Apologies if you live along U.S. 95 between Payette and New Meadows and I am ratting out some of your favorite fishing holes. But many anglers overlook this area, or bypass it on their way to Brownlee Reservoir, because it lacks another marquee fishing destination.
But this area is worth exploring if you want to get slightly off the beaten path, and to be honest, don't expect to be alone.
They're not exactly secret spots, they just don't get as much fishing pressure as other areas.
Here are some places to check out:
What you might catch: Smallmouth bass is the most likely suspect.
Logistics: The lower stretch of the Payette has a healthy smallmouth population, but the river access can be a challenge because it goes through a lot of private land. Boating is tough because of shallow, rocky sections and irrigation diversions and few put-ins and take-outs.
Notes: The Birding Islands near Blacks Bridge east of Payette is a good spot for river access.
What you might catch: Smallmouth bass, trout.
Logistics: This river typically has trout in the upper stretches and smallmouth bass in the lower. It's a challenging river because it seems to go from high spring run off to low and warm really fast because it's heavily used for agriculture.
Notes: Road access can be challenging, but you can hike or mountain bike on the Weiser River Trail to get to the river. Beware you will still likely run into some posted private property.
MANN CREEK RESERVOIR
What you might catch: Trout, largemouth bass, smallmouth bass, crappie.
Logistics: Located a few miles off U.S. 95 on Mann Creek Road between Weiser and Midvale. This a pretty popular reservoir and nicely developed with boat launches and a campground near the head of the reservoir.
It's no secret because it's an easy reservoir to reach and well suited for bank anglers, motor boaters and float tubes, canoes and kayaks. It's a good place to camp and fish in the spring, and you can use it as a base to check out other areas.
Notes: Mann Creek Campground is well suited for tent campers and RVs, and you can reserve a spot at recreation.gov.
C. BEN ROSS RESERVOIR
What you might catch: Largemouth bass, bluegill, crappie.
Logistics: This reservoir is located east of Cambridge and can be accessed from either Indian Valley Road or Ben Ross Road.
The reservoir has special bass rules. There's no harvest allowed between Jan. 1 and June 30, and no harvest of bass between 12 and 16 inches during the harvest season.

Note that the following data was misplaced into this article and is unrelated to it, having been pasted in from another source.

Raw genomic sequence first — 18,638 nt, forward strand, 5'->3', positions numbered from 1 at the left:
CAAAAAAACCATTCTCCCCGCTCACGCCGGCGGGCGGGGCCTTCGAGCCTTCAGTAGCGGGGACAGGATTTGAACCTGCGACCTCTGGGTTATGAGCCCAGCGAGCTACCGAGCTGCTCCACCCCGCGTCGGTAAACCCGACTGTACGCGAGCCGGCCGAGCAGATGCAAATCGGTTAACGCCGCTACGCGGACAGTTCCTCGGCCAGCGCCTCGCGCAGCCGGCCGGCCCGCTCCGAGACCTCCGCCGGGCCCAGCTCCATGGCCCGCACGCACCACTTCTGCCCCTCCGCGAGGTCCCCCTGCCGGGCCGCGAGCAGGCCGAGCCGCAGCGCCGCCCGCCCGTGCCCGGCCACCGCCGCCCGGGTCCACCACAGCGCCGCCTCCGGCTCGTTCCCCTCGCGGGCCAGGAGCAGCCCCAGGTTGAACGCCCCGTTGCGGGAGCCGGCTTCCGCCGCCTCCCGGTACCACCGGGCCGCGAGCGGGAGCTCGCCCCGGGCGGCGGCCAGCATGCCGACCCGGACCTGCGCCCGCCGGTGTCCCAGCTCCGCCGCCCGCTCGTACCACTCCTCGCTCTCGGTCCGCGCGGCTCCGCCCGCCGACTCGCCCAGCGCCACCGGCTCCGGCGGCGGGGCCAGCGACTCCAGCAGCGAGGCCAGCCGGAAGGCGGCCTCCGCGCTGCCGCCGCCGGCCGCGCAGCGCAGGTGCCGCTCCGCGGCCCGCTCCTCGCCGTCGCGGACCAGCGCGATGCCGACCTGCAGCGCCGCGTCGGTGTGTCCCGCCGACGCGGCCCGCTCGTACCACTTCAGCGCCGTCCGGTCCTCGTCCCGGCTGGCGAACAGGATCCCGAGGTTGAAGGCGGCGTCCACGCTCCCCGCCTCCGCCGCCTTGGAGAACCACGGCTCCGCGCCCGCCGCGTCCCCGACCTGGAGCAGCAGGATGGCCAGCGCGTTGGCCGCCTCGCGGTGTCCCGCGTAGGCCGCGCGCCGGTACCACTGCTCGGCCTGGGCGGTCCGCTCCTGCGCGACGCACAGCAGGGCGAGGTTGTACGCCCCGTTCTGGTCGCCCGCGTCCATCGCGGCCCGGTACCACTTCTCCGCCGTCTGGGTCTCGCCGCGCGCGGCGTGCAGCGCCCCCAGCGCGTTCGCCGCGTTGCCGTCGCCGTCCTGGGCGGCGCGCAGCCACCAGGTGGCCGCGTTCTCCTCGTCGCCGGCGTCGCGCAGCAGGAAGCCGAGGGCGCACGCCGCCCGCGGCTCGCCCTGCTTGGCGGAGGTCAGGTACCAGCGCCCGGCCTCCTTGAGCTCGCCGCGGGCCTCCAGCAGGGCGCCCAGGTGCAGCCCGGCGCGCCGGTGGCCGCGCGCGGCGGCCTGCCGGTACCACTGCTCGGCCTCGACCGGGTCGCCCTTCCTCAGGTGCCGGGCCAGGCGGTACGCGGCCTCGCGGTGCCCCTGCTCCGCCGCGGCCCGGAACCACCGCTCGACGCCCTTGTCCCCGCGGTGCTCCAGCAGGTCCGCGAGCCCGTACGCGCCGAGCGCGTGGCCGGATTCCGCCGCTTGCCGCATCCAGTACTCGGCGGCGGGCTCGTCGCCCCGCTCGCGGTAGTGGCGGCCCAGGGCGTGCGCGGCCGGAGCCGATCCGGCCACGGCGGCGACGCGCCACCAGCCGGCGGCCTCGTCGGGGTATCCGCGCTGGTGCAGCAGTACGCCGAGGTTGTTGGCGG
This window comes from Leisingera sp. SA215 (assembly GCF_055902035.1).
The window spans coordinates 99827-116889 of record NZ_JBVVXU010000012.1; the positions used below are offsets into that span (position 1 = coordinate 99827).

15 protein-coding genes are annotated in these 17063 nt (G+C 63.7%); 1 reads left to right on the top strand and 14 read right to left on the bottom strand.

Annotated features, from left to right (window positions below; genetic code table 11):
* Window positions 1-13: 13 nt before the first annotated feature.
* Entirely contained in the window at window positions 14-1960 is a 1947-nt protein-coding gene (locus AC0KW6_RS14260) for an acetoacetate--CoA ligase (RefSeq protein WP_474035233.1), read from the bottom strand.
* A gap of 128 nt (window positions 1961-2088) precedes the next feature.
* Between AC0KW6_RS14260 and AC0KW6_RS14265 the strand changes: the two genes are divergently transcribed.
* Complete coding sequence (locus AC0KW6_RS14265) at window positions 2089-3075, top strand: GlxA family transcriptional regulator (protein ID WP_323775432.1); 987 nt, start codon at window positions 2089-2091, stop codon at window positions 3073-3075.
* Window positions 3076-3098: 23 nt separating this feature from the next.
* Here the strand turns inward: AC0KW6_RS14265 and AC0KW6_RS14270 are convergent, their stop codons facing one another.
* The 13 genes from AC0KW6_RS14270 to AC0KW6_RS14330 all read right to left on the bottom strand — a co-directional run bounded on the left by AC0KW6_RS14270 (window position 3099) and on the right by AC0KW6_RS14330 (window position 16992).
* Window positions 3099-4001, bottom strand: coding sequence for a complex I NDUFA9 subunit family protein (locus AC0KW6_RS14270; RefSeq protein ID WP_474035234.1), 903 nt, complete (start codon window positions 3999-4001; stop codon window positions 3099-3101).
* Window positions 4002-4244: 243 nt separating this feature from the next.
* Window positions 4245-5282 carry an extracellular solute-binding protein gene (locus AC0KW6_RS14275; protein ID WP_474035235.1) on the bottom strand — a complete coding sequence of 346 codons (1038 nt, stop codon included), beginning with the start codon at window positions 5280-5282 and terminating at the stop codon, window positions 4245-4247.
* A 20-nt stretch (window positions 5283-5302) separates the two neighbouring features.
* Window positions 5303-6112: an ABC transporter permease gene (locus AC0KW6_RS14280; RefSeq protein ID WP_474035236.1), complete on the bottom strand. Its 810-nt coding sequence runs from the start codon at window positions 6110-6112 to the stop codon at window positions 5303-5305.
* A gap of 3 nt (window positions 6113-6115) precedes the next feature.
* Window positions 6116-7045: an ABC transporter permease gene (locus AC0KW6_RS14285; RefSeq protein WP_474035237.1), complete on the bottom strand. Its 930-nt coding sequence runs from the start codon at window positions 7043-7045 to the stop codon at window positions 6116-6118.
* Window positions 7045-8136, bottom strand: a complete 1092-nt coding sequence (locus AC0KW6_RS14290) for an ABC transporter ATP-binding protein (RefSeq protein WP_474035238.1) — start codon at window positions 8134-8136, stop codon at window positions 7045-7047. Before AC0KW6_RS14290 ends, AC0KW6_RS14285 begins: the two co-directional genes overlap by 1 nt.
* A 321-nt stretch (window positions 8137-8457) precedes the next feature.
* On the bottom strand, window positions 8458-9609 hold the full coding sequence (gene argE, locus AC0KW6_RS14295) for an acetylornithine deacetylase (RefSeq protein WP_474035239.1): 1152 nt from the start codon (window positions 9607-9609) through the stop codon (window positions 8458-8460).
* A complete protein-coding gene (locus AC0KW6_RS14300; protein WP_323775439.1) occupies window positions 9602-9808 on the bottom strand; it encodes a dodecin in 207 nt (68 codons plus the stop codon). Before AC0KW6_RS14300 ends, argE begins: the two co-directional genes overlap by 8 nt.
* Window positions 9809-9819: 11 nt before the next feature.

Notes: The reservoir is large enough for motorboats, but still small enough for canoes, kayaks, float tubes, etc. If you want to launch a motorboat, use the access off Ben Ross Road where there's a boat launch.
CRANE CREEK RESERVOIR
What you might catch: Largemouth bass, crappie, channel catfish.
Logistics: It's located about 10 miles southeast of Midvale off Crane Creek Road. The reservoir has pretty good fish populations and has produced a state record crappie, but it's also murky and can be a little challenging to fish. There's a boat launch for motorboats that gets a little rough as the reservoir recedes, but it's also a good reservoir for small craft.
LOST VALLEY RESERVOIR
What you might catch: Trout.
Logistics: This small reservoir looks like a mountain lake because it's nestled in the trees at nearly 4,800 feet. It's usually snowed in until May or June.
But it's still pretty easily accessible because it's only a few miles off U.S. 95 near the community of Pine Ridge east of New Meadows. There's good camping near the reservoir at developed and undeveloped spots.
It's typically a good trout fishery, but it frequently gets overwhelmed by stunted perch and Fish and Game has to apply rotenone to kill off the perch.
Notes: The reservoir was treated last fall, so it won't have any fish until trucks can reach the reservoir and restock it with trout. The good news is those trout typically do pretty well, so there should be good fishing this summer and fall.
Roger Phillips: 377-6215, Twitter: @rogeroutdoors